I talk about comics a lot on this blog, probably disproportionately often considering I only really got into them around December/January. I had read a handful of things here and there, but I didn’t actively follow any series, or keep up to date on news in the comics world. The biggest factor in that changing was when my best friend told me that the first issue of Sex Criminals was free on Comixology and lent me issues 2 and 3 to read over winter break. Then I got really hooked. And my friend has continued to make excellent recommendations.
Me and this friend share a common weakness, aptly summed up by this comment: “gangs of weird teens”. Awkward misfit teen superheroes might be my very favorite thing. So it should come as no surprise that two of the best things I’ve read these last few months were Runaways and Young Avengers. There’s a lot of similarities between these two books, including facets I wish we saw more of in both superhero stories and teen stories.
So, let’s start with the creative teams behind these books. I want to put it right out there that both of these comics are from absolute dream teams. Runaways (and here’s a good place to clarify I’m speaking only of volume 1, and even then mainly of the first 18 issues) is written by Brian K. Vaughan and drawn by Adrian Alphona. Vaughan is mainly known for his work on Y: The Last Man and Saga; Alphona is the primary artist for the 2014 Ms. Marvel. The most recent Young Avengers series (sadly only 15 issues long) was written and drawn by the stellar Kieron Gillen and Jamie McKelvie, frequent collaborators who created Phonogram, and recent series The Wicked and the Divine. So basically these are all creators with great track records.
The concepts are pretty similar on the surface – gangs of teen superheroes, evil/useless parents/adults, saving the world with a fair dose of teen melodrama. The Runaways are a group of six apparently average teens who find out their parents are an evil organization planning on destroying the world, so they uh… run away, and try to stop them with the powers/tech/abilities their parents had hidden from them. The Young Avengers, on the other hand, were already established as heroes before teaming up, but when one of them accidentally invites a dimensional parasite into their universe, only teens are able to stop it and save everything. Coincidentally, one of the main Runaways has a couple of cameo appearances in Young Avengers, and I will never, ever stop hoping for a real crossover between the two (yes there was a mini-series during Civil War – no it doesn’t count to me because I hate the idea of Civil War).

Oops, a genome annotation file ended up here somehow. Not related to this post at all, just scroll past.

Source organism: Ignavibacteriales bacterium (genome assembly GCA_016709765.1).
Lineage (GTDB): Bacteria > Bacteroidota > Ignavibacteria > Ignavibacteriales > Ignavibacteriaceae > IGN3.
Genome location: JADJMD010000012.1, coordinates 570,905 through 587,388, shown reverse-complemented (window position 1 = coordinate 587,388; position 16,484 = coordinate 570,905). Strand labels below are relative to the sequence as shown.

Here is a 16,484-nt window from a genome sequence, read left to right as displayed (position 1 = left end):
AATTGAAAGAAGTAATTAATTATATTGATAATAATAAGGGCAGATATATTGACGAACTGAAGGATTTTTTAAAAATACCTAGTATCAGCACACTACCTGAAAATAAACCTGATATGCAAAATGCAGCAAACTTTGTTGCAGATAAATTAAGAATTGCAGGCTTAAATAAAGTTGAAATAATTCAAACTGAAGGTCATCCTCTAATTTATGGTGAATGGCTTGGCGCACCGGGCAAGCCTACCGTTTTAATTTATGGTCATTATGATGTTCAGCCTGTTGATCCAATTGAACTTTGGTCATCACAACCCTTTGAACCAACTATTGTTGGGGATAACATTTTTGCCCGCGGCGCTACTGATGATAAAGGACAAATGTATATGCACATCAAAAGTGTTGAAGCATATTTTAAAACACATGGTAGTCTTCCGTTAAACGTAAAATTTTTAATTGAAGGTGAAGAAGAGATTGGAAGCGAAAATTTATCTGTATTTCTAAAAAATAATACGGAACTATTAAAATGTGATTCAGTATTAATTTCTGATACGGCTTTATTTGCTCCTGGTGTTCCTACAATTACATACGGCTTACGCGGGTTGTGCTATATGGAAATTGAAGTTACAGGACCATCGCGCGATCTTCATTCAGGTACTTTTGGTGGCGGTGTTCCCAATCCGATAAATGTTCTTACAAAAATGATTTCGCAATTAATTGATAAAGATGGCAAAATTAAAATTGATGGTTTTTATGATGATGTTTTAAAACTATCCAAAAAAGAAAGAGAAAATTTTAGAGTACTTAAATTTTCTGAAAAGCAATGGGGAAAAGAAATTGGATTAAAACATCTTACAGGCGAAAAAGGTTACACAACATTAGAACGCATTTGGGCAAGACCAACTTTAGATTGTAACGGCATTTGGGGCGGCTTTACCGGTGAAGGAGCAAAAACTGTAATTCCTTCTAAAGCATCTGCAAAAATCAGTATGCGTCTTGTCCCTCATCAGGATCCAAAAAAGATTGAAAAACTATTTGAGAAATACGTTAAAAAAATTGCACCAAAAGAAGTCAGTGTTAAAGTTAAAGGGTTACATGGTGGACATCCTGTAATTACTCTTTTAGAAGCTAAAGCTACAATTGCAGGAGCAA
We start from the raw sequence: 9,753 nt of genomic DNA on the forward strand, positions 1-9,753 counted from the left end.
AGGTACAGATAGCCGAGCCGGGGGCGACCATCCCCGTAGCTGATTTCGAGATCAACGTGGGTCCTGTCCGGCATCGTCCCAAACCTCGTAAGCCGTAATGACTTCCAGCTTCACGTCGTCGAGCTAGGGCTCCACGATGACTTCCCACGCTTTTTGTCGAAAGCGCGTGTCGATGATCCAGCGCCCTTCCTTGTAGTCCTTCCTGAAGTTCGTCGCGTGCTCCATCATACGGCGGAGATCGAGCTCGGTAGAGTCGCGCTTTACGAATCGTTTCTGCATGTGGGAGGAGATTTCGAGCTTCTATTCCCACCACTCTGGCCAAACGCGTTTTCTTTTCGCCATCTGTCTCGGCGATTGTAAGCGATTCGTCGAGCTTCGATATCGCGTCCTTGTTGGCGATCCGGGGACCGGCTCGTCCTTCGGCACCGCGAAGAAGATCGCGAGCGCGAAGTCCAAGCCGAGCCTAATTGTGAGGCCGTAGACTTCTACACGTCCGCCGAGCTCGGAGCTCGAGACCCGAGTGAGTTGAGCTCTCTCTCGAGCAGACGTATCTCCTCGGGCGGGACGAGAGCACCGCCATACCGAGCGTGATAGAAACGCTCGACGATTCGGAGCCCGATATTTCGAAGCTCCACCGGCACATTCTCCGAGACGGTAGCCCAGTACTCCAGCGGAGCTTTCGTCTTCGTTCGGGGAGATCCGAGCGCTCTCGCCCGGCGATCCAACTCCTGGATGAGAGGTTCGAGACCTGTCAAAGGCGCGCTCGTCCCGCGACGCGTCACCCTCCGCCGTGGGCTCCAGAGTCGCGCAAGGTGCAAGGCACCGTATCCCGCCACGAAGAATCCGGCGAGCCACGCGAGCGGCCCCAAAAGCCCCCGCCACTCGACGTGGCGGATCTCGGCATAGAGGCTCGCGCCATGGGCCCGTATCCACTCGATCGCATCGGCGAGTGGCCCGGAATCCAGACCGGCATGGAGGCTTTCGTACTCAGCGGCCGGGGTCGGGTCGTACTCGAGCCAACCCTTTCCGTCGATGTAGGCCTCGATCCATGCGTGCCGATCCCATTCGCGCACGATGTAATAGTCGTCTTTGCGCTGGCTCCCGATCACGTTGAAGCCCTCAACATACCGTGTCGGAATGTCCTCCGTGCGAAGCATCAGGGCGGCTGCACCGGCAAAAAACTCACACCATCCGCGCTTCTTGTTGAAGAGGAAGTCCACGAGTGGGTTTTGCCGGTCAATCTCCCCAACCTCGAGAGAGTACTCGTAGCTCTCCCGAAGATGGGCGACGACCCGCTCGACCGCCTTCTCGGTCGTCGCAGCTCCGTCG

One of the big thematic differences between these two is where they’re based – the Young Avengers are from New York City, aka oh my god you can’t walk two blocks without running into a superhero. At times in their series, they’re shown trying to get help from the Avengers and the X-Men, as would be prudent if you’re a junior superhero facing reality-warping dimensional parasites. Too bad they’ve been corrupted by the parasite and won’t do anything. The Runaways, on the other hand, live in LA, which is notoriously superhero free in the Marvel-verse. They try at one point to get any contact at all with the major hero teams, to no avail. At one point Cloak and Dagger, C-listers from the 1980s, show up and try to help, but are generally ineffectual. It achieves the same goal in different ways – adults are useless and you can’t trust them, or worse, they’re actually literally evil, a message my inner angsty teen strongly relates to.